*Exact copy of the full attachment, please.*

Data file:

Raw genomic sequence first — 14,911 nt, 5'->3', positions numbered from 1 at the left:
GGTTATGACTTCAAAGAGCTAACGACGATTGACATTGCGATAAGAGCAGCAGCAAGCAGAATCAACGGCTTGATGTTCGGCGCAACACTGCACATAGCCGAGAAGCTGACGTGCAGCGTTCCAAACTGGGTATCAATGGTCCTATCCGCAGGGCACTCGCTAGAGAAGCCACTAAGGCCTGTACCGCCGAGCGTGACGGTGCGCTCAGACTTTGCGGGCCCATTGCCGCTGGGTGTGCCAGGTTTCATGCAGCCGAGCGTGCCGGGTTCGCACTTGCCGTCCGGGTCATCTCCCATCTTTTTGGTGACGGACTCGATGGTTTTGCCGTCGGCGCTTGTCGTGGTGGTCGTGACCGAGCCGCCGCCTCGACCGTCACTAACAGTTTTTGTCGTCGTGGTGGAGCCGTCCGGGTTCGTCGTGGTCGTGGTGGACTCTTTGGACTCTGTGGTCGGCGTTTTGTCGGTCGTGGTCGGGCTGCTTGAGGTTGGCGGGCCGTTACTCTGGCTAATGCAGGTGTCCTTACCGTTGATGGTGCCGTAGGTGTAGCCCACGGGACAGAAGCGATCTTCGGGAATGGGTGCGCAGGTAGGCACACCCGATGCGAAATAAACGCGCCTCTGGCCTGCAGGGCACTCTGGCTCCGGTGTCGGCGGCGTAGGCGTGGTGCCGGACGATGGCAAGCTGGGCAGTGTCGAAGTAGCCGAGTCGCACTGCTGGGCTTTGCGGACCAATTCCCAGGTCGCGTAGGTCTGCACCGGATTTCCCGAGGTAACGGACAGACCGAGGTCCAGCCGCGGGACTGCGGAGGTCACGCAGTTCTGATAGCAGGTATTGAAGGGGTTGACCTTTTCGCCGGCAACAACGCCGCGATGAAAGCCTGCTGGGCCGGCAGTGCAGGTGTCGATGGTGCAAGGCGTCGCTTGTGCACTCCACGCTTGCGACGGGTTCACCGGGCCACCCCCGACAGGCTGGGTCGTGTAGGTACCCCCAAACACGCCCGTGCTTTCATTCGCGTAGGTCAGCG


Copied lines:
Raw genomic sequence first — 14,911 nt, 5'->3', positions numbered from 1 at the left:
GGTTATGACTTCAAAGAGCTAACGACGATTGACATTGCGATAAGAGCAGCAGCAAGCAGAATCAACGGCTTGATGTTCGGCGCAACACTGCACATAGCCGAGAAGCTGACGTGCAGCGTTCCAAACTGGGTATCAATGGTCCTATCCGCAGGGCACTCGCTAGAGAAGCCACTAAGGCCTGTACCGCCGAGCGTGACGGTGCGCTCAGACTTTGCGGGCCCATTGCCGCTGGGTGTGCCAGGTTTCATGCAGCCGAGCGTGCCGGGTTCGCACTTGCCGTCCGGGTCATCTCCCATCTTTTTGGTGACGGACTCGATGGTTTTGCCGTCGGCGCTTGTCGTGGTGGTCGTGACCGAGCCGCCGCCTCGACCGTCACTAACAGTTTTTGTCGTCGTGGTGGAGCCGTCCGGGTTCGTCGTGGTCGTGGTGGACTCTTTGGACTCTGTGGTCGGCGTTTTGTCGGTCGTGGTCGGGCTGCTTGAGGTTGGCGGGCCGTTACTCTGGCTAATGCAGGTGTCCTTACCGTTGATGGTGCCGTAGGTGTAGCCCACGGGACAGAAGCGATCTTCGGGAATGGGTGCGCAGGTAGGCACACCCGATGCGAAATAAACGCGCCTCTGGCCTGCAGGGCACTCTGGCTCCGGTGTCGGCGGCGTAGGCGTGGTGCCGGACGATGGCAAGCTGGGCAGTGTCGAAGTAGCCGAGTCGCACTGCTGGGCTTTGCGGACCAATTCCCAGGTCGCGTAGGTCTGCACCGGATTTCCCGAGGTAACGGACAGACCGAGGTCCAGCCGCGGGACTGCGGAGGTCACGCAGTTCTGATAGCAGGTATTGAAGGGGTTGACCTTTTCGCCGGCAACAACGCCGCGATGAAAGCCTGCTGGGCCGGCAGTGCAGGTGTCGATGGTGCAAGGCGTCGCTTGTGCACTCCACGCTTGCGACGGGTTCACCGGGCCACCCCCGACAGGCTGGGTCGTGTAGGTACCCCCAAACACGCCCGTGCTTTCATTCGCGTAGGTCAGCG